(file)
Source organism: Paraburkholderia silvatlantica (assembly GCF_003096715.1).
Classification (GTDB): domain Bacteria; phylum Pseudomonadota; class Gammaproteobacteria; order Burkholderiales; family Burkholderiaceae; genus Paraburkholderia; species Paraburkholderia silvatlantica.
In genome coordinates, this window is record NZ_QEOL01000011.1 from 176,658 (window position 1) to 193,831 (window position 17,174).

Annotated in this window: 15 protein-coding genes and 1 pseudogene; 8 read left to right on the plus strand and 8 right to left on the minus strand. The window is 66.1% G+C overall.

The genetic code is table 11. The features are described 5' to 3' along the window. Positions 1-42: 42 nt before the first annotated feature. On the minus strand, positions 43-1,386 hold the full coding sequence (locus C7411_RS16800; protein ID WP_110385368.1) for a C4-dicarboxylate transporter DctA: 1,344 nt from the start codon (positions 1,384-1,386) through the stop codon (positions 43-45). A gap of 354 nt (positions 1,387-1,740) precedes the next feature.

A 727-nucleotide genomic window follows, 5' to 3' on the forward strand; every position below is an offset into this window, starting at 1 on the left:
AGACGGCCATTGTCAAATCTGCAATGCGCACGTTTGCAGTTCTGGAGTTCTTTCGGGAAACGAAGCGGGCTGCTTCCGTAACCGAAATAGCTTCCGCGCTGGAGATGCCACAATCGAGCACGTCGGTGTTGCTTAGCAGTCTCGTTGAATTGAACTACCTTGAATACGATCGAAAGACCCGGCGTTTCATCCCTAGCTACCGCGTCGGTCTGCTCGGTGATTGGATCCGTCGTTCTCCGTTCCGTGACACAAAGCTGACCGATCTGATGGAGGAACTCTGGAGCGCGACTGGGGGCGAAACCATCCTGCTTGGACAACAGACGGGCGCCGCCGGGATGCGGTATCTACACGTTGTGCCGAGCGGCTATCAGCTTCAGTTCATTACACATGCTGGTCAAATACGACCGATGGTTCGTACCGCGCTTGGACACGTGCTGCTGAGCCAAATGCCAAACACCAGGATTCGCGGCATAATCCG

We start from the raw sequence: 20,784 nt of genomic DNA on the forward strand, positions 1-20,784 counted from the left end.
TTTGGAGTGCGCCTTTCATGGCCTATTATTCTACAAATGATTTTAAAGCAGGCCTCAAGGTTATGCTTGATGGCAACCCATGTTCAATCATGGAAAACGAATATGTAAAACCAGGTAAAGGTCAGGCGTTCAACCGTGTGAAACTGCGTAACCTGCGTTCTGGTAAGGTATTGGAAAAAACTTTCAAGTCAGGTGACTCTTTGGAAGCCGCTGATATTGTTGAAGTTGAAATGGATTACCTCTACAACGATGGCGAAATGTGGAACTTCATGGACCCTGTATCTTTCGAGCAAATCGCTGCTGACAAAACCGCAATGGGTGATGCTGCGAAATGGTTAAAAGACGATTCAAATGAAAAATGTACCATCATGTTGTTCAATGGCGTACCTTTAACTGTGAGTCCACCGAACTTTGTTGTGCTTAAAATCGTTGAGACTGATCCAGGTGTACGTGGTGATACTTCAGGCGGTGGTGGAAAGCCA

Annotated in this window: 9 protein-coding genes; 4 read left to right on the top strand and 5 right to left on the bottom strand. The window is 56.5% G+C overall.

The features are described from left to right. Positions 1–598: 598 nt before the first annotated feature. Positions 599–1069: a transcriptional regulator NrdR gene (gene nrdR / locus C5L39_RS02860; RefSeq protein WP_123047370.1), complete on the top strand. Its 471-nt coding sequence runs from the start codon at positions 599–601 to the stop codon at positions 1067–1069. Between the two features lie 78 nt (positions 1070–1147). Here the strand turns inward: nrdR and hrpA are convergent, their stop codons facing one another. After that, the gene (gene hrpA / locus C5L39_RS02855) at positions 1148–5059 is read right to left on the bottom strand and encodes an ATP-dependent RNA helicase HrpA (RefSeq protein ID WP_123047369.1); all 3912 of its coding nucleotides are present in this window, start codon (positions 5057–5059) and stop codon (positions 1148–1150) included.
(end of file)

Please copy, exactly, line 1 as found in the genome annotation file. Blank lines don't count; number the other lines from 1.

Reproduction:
Source organism: Paraburkholderia silvatlantica (assembly GCF_003096715.1).